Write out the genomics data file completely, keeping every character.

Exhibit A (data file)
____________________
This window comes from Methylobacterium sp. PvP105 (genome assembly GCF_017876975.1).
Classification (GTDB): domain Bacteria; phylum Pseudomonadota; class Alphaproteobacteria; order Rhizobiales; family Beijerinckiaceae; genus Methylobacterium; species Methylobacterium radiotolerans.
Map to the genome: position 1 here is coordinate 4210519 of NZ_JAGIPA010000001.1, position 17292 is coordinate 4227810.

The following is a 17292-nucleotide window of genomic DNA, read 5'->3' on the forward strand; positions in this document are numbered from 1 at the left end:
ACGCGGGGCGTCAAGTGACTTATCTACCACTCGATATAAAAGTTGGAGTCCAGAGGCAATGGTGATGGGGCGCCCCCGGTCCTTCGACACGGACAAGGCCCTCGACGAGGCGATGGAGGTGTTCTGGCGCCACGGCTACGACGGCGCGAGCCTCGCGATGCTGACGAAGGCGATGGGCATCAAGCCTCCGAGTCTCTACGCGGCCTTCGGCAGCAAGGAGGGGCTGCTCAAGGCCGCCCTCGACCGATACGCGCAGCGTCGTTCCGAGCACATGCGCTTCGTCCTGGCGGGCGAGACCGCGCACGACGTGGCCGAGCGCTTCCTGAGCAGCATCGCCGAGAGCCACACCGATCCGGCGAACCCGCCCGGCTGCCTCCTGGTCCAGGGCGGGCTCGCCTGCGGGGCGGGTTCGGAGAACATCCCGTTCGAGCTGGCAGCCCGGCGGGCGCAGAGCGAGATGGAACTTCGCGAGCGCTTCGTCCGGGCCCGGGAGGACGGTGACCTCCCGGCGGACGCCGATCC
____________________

This window comes from Methylobacterium sp. PvP105 (genome assembly GCF_017876975.1).
Classification (GTDB): domain Bacteria; phylum Pseudomonadota; class Alphaproteobacteria; order Rhizobiales; family Beijerinckiaceae; genus Methylobacterium; species Methylobacterium radiotolerans.
Map to the genome: position 1 here is coordinate 4210519 of NZ_JAGIPA010000001.1, position 17292 is coordinate 4227810.

The following is a 17292-nucleotide window of genomic DNA, read 5'->3' on the forward strand; positions in this document are numbered from 1 at the left end:
ACGCGGGGCGTCAAGTGACTTATCTACCACTCGATATAAAAGTTGGAGTCCAGAGGCAATGGTGATGGGGCGCCCCCGGTCCTTCGACACGGACAAGGCCCTCGACGAGGCGATGGAGGTGTTCTGGCGCCACGGCTACGACGGCGCGAGCCTCGCGATGCTGACGAAGGCGATGGGCATCAAGCCTCCGAGTCTCTACGCGGCCTTCGGCAGCAAGGAGGGGCTGCTCAAGGCCGCCCTCGACCGATACGCGCAGCGTCGTTCCGAGCACATGCGCTTCGTCCTGGCGGGCGAGACCGCGCACGACGTGGCCGAGCGCTTCCTGAGCAGCATCGCCGAGAGCCACACCGATCCGGCGAACCCGCCCGGCTGCCTCCTGGTCCAGGGCGGGCTCGCCTGCGGGGCGGGTTCGGAGAACATCCCGTTCGAGCTGGCAGCCCGGCGGGCGCAGAGCGAGATGGAACTTCGCGAGCGCTTCGTCCGGGCCCGGGAGGACGGTGACCTCCCGGCGGACGCCGATCC